- NASA will conduct a series of launches over the next six months.
- The first spacecraft to be sent is the GOES-S weather satellite.
- The satellite will provide researchers with more detailed information about weather events.
A high-powered weather satellite will be the first object sent into space in a series of launches NASA will carry out over the next six months.
GOES-S will provide forecasters with faster and more detailed storm information, hurricanes and other weather events through its enhanced imaging capabilities, according to a NOAA release. On March 1, it will be sent to join GOES-16, its sister satellite sent into space in November 2016.
“We expect GOES-S to be the ideal partner for its sister satellite, GOES-16, whose early returns have exceeded our expectations,” said Tim Gallaudet, Assistant Secretary of Commerce for Oceans and Atmosphere of the NOAA Department of Commerce. The version. “The groundbreaking technology of these satellites, coupled with the skill of NOAA forecasters, will ultimately lead to more lives saved.”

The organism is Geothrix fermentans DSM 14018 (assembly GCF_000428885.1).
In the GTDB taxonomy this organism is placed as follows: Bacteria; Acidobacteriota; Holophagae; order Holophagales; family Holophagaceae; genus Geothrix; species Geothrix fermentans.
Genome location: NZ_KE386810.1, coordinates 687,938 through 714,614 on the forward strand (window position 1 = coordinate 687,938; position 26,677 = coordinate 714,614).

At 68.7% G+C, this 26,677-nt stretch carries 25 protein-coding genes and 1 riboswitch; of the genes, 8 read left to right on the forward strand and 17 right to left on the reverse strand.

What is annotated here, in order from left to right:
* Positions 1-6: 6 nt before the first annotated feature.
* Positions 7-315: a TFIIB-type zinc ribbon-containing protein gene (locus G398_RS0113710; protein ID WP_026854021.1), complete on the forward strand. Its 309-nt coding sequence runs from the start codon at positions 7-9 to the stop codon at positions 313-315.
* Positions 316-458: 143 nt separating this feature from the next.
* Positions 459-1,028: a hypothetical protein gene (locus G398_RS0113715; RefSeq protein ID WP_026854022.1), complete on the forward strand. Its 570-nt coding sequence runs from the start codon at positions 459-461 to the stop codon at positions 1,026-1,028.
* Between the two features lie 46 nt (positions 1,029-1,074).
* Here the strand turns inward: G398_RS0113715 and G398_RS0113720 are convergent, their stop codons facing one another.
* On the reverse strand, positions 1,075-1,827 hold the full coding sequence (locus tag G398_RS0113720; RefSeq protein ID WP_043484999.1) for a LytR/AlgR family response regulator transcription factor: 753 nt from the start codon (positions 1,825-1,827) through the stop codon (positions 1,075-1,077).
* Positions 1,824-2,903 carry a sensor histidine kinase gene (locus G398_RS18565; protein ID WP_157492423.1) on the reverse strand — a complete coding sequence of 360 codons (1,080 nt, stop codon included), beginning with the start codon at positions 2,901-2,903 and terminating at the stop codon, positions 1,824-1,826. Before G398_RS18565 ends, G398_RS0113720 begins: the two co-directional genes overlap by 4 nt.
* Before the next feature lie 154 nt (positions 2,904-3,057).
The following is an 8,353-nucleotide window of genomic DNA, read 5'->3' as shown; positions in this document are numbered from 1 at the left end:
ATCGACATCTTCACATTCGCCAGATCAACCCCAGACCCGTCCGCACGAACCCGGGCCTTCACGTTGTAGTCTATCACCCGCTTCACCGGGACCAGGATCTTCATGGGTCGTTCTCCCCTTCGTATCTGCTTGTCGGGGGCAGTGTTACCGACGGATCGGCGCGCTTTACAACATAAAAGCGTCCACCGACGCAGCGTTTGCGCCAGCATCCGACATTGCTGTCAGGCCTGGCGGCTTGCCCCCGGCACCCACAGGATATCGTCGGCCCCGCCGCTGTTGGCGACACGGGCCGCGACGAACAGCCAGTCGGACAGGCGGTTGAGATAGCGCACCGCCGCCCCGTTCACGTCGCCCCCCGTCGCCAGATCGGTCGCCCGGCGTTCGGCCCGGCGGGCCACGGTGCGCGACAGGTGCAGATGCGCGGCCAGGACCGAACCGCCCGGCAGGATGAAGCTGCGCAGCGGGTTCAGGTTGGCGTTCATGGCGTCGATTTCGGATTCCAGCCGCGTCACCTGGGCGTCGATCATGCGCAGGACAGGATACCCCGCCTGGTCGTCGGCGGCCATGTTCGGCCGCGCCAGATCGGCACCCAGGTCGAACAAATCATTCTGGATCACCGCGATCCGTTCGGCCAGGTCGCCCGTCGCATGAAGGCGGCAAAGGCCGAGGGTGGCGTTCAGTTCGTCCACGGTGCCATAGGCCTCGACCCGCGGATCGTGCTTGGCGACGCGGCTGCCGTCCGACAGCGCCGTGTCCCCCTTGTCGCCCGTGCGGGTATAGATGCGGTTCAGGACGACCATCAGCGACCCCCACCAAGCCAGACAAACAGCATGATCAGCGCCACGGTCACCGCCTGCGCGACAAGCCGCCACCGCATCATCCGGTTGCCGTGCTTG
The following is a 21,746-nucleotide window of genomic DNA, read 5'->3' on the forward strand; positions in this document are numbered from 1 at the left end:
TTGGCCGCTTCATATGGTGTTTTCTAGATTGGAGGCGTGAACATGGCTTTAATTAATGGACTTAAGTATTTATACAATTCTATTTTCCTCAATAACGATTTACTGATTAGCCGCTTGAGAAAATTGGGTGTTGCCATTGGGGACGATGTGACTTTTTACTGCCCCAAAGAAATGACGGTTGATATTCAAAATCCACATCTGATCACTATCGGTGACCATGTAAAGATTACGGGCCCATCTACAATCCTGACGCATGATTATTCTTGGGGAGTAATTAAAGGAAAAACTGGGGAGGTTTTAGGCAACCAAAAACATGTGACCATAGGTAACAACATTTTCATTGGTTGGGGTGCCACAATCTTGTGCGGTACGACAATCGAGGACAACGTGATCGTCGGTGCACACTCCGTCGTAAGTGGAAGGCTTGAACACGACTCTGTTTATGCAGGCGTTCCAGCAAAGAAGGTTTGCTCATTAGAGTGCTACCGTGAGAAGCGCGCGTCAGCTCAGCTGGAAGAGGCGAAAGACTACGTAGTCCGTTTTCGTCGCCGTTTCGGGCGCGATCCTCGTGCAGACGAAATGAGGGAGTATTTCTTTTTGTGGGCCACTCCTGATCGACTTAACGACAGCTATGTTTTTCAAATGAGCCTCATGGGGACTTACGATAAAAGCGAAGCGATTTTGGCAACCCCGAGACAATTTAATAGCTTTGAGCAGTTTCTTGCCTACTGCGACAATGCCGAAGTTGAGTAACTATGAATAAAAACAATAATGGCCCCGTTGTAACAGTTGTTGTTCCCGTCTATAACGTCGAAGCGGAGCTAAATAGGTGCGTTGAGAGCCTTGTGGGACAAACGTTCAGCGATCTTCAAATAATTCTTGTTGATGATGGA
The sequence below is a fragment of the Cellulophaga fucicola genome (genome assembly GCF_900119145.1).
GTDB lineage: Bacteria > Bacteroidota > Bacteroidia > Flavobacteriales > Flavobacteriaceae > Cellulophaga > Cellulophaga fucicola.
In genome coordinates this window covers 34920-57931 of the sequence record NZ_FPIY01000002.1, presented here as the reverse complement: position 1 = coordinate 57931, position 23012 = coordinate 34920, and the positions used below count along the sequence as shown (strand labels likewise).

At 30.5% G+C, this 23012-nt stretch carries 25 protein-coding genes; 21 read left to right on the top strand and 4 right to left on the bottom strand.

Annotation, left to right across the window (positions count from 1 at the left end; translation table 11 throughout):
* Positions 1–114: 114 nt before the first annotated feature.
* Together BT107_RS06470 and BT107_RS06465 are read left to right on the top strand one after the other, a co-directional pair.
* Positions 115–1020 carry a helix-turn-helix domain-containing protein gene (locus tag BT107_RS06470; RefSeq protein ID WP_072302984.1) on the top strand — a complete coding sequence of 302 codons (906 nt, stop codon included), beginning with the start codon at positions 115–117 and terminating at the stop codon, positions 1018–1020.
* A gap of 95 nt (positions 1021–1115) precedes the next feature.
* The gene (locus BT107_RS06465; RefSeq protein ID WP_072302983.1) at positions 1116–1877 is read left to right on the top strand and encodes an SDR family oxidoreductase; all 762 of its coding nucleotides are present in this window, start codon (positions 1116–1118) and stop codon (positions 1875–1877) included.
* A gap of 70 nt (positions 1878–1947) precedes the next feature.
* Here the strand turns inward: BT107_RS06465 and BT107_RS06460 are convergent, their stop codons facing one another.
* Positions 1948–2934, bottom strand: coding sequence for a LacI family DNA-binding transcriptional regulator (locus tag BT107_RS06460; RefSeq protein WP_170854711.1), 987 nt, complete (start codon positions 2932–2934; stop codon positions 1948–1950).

The satellite will also help forecasters spot wildfires soon after they start and track them as they intensify, as well as monitor and forecast fog formation and evaporation, according to the report. NOAA. It will focus on the western part of the United States and the eastern part of the Pacific Ocean.
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In September, ICESat-2 will be sent into orbit with a laser capable of measure the height of the Earth’s ice caps, glaciers and sea ice and determine their impact on sea levels, according to NASA. It will monitor changes in ice caps and glaciers, estimate the thickness of sea ice, and measure the height of forest vegetation, as well as other ecosystems.
The information collected by the satellite will also help researchers learn more about the impact of climate change on frozen regions of the planet.
NASA’s slate of launches also includes the Transiting Exoplanet Survey Satellite (TESS), which will search for planets orbiting other stars; the Insight lander, which will visit Mars in May; and the Parker Solar Probe, which will fly closer to the sun than any spacecraftSpaceflight Now reported.
In addition to helping researchers better understand the sun, the Parker probe could also help create better predictions of solar storms and other space weather events that can interfere with electronics. and communication systems on Earthaccording to NASA.
The space agency is still trying to determine a launch date for the ICON satellite, which will study how Earth’s atmosphere and solar activity interact, Spaceflight Now also reported. It was supposed to launch last year but was postponed due to functionality issues.